Through the use of a system on a chip (SoC) connected through a transceiver can to the OBDII port, it is possible to create an embedded intrusion control system (EIDS) capable of analyzing the flow of data present on the vehicle and detecting if there are any cyber-attacks. The system, as we will see later, uses a two-step algorithm where there is first a temporal–spatial analysis and then a probabilistic analysis carried out starting from a reference data set. The architecture then provides for the possibility of any future subsequent analysis through a connectivity module that allows interaction with, for example, an external cloud. For this analysis, as we will see later, an experimental data set was implemented starting from a simulated environment and this was then compared with other data sets present in the literature.

4.2. Two-Steps Algorithm

In order to decode a possible attack, a two-step classification algorithm was developed. The algorithm thus conceived works as follows:
  • The first step, called pre-processing, analyzes ten state frames (containing each frame the exact values of each car parameter considered for our case study, tab). Moreover, it verifies through spatial and temporal analysis obtained from an analysis of the problem whether it may or may not be a possible attack in that sequence of values. Each status frame is recorded with a unique timestamp, and its recording takes place every 4 ms.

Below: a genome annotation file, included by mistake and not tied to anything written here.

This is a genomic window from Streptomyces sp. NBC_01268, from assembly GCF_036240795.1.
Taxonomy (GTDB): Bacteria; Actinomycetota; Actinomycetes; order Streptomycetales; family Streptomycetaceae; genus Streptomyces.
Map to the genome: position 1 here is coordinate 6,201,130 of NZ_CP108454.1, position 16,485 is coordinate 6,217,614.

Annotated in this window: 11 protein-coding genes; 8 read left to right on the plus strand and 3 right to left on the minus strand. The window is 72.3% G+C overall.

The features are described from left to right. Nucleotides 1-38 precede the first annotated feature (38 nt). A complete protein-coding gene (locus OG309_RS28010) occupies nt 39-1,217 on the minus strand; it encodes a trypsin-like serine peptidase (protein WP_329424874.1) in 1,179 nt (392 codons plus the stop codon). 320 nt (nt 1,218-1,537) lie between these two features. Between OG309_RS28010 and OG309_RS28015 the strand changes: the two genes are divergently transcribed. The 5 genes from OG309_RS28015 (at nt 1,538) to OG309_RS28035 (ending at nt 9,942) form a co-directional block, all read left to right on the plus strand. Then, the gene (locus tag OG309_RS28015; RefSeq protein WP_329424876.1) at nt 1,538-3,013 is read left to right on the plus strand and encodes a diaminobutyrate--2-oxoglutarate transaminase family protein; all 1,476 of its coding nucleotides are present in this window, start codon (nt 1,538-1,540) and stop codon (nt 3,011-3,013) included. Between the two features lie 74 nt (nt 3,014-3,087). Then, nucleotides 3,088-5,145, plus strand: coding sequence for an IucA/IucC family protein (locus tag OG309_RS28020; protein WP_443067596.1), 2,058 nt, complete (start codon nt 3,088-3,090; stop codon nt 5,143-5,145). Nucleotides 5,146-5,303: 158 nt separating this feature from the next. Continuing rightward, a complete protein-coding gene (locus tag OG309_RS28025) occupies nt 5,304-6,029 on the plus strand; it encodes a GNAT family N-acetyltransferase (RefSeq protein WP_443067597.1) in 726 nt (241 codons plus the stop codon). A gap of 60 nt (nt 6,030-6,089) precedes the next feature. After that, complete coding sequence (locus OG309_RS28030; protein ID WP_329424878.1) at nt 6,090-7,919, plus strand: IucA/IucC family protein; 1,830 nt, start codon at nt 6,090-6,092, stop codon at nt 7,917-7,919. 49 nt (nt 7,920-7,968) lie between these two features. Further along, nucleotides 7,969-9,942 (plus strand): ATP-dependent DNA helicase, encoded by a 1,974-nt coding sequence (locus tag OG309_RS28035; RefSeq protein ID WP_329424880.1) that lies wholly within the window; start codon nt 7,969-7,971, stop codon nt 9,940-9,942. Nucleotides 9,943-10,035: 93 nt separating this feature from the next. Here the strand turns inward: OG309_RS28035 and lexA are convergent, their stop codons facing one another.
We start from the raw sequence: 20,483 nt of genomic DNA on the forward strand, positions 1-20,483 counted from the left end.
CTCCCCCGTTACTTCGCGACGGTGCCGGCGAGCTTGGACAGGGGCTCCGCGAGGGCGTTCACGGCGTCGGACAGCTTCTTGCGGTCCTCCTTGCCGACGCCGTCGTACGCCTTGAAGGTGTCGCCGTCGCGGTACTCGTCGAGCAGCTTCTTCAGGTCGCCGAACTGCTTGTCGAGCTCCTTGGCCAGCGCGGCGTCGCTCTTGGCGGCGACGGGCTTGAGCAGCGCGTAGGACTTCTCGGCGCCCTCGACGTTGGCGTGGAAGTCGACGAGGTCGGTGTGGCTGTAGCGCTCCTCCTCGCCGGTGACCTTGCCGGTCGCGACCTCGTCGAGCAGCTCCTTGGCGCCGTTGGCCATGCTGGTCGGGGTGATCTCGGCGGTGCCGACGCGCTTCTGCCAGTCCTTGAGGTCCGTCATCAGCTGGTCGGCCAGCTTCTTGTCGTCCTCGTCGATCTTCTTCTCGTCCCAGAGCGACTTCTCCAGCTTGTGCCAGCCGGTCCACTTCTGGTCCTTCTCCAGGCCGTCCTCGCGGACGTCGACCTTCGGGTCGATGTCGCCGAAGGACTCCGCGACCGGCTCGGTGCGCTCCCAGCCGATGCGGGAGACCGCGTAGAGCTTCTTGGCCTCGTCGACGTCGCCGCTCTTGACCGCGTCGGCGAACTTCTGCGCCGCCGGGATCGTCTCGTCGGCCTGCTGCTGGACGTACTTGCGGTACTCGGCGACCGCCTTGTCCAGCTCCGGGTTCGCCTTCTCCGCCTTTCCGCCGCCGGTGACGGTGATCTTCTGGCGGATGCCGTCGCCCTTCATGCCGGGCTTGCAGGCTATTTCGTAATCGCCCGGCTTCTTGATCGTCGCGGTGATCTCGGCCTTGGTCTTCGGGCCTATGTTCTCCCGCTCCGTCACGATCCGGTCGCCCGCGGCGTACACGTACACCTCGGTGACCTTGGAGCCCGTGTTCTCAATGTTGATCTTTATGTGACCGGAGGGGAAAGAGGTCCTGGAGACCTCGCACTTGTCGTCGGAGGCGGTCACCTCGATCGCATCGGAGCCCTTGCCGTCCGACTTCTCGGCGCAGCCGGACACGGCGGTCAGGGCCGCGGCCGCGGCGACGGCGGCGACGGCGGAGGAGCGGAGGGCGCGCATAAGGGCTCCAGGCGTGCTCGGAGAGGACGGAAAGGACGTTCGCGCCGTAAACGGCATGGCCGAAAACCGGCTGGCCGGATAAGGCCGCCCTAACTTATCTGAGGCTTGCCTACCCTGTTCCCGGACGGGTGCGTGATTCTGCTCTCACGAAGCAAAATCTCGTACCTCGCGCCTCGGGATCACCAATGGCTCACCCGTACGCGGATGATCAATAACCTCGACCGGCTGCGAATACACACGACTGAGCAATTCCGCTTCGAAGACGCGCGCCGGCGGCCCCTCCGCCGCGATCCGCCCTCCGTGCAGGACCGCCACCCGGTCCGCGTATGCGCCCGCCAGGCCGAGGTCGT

• In the second step, through the use of a Bayesian network, previously trained through a pre-established data set during the simulation phase, it can decide whether we are in the presence or not of an attack, keeping in mind both the parameters that make up the frame values status, and the parameters obtained as information from these parameters.
Figure 3 shows the operating framework of the algorithm proposed. Let us now analyze in detail the two steps of the proposed algorithm.
As mentioned, the raw information that comes from the state of the system is analyzed. To do this, all the values of the various ECUs that were considered are recorded frame by frame. In groups of 10 frames (N) at a time, the values of the individual parameters are averaged, and the highest and lowest values are excluded from the calculation: